Since she is a New England resident, I think it’s natural that Picoult set her story in a New England location and frankly, there are few of them that qualify as big, so the haunted little town cliche hits the bullseye. The characters who live in it chafe against it and even decry the prejudices of the “big city folk” who come through. While I did enjoy the story and the way it was told, not a lot of it was surprising. I figured out a lot of the relationships, circumstances and secrets along the way. Not because I’m overly insightful or brilliant, but because Picoult wanted me to. She divulged everything precisely and in a way that rewards the reader for putting the clues together. It’s a feel-good novel in that sense.

Much of the goings on however are far from feel-good. Racism, misogyny, corruption, cover-ups, murder and eugenics create a miasma of unease, disgust and righteous indignation. As far as characters go, I felt Ross was a bit of a pathetic individual, but he tried to rise above. I didn’t understand Cecelia much, but her final scene was pretty heartbreaking. Everything comes together neatly and there is resolution which was expected given how the novel was constructed. Now I’ve gotten over my Jodi Picoult prejudice, I think I’ll be reading more. ( )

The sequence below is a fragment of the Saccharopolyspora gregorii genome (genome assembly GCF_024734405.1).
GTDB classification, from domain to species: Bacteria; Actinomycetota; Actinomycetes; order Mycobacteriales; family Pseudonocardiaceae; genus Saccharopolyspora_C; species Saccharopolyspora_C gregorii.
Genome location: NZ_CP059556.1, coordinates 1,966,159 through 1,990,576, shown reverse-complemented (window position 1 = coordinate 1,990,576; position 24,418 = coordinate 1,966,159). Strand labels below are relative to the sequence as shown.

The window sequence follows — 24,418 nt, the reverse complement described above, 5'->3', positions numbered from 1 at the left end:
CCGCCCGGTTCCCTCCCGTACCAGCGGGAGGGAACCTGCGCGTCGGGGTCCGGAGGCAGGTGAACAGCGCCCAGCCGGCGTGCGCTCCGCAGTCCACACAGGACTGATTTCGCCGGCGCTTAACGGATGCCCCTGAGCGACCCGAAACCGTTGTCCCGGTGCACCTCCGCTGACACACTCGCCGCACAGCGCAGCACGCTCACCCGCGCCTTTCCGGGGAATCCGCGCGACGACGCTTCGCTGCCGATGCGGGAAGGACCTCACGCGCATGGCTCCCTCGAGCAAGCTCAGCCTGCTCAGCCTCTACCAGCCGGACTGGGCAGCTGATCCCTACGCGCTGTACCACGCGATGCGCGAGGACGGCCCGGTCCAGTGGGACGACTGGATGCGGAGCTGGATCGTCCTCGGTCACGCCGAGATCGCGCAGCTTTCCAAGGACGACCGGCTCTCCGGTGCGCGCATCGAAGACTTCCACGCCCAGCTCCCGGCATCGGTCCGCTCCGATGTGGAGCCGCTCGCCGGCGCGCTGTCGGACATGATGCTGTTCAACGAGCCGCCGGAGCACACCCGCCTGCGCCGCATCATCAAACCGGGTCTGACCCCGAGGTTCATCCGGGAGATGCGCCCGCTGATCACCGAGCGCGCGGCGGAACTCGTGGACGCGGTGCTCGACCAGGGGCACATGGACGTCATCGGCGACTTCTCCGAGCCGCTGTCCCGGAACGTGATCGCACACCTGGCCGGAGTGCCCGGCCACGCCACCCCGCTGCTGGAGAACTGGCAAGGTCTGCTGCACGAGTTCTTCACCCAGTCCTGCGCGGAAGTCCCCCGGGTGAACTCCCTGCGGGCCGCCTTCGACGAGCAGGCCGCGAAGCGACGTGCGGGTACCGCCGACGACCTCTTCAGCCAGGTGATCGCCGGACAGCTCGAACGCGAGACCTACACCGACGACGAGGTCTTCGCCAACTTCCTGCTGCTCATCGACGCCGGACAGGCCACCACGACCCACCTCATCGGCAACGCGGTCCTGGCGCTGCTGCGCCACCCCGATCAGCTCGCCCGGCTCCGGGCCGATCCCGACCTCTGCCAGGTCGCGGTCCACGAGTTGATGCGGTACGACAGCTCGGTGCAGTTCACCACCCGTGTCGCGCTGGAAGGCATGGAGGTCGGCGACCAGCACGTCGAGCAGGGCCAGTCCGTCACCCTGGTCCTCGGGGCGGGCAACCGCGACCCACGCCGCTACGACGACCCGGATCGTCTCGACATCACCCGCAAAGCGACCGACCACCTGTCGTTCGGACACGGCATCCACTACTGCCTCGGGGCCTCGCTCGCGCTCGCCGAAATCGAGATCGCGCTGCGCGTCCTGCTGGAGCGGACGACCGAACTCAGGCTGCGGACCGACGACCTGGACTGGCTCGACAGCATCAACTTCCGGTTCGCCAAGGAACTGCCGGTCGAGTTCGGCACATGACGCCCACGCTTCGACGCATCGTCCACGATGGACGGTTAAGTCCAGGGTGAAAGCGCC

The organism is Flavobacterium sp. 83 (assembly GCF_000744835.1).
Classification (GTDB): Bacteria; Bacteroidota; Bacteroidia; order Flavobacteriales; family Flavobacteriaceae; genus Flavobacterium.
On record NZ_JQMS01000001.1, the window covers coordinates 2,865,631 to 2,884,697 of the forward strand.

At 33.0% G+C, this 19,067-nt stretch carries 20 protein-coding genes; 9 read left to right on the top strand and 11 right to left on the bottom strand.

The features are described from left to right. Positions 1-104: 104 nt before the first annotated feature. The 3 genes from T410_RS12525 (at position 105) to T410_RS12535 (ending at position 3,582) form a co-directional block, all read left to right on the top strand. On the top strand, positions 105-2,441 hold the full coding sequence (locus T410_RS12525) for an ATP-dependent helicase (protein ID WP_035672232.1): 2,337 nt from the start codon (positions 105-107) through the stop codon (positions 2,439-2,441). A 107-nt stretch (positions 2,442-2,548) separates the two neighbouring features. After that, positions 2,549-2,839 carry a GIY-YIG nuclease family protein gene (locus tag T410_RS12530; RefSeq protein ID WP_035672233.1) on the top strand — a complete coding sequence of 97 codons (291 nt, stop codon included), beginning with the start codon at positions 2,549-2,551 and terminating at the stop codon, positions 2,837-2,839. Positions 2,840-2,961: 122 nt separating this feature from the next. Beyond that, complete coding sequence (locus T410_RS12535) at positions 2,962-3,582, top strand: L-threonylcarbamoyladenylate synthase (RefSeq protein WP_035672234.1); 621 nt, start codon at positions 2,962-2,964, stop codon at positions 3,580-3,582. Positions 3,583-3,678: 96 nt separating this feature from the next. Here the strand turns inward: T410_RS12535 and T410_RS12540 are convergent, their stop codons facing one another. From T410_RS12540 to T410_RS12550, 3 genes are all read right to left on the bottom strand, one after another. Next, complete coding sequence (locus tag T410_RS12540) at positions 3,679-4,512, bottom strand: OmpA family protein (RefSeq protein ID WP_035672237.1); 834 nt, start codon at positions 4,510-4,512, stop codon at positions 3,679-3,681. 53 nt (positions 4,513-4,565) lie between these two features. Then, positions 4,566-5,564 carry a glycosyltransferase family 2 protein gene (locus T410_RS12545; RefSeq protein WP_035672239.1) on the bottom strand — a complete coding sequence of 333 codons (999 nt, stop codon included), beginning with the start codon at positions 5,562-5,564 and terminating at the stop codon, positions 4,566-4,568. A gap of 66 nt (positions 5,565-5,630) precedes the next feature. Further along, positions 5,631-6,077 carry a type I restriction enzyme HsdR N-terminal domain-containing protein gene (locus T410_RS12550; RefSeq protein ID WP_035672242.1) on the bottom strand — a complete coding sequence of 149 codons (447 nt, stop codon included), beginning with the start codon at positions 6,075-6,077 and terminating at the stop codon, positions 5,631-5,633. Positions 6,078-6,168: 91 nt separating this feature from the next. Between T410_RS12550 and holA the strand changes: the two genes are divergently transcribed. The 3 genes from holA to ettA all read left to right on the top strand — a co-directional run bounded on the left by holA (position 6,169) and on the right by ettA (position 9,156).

Bookmarque | Dec 21, 2014 |
Originally Published On My Review Blog http://www.thebookavid.blogspot.com

In Jodi Picoult's "Second Glance", ghost hunter Ross Wakeman just wants to get in contact with his dead wife Aimee, but then stumbles accidently into a complicated family feud in a small town in Vermont.

I devoured this novel shockingly fast. I went in with the expectation to read a ghost story, but what it actually is could be rather paraphrased by paranormal thriller. It is very difficult to get into this novel, because Picoult introduces basically all characters after another, seemingly completely randomly. It's not until the end of the book that you're actually able to make the connection between the actions in the beginning and that's why I had tremendous problems to get the novel started. While I do love that Picoult obviously took her time to create diverse and non-clichéd characters, they are just too many.

There are at least ten main characters, another ten side characters and also about five random people that make an appearance once or twice. But once you get into the story, have understood who is who and memorized the backstories, it is impossible to stop. I finished it in roughly three or four hours of reading, and that is mainly due to her writing style. Picoult is able to put many, many characters into a single chapter and still connect the whole thing to that extent that you want to know what's going on. Her style is a bit peculiar but it definitely creates tension and is an easy read. An easy read while still using very eloquent language and having meaningful conversations though! (Writing 4/5)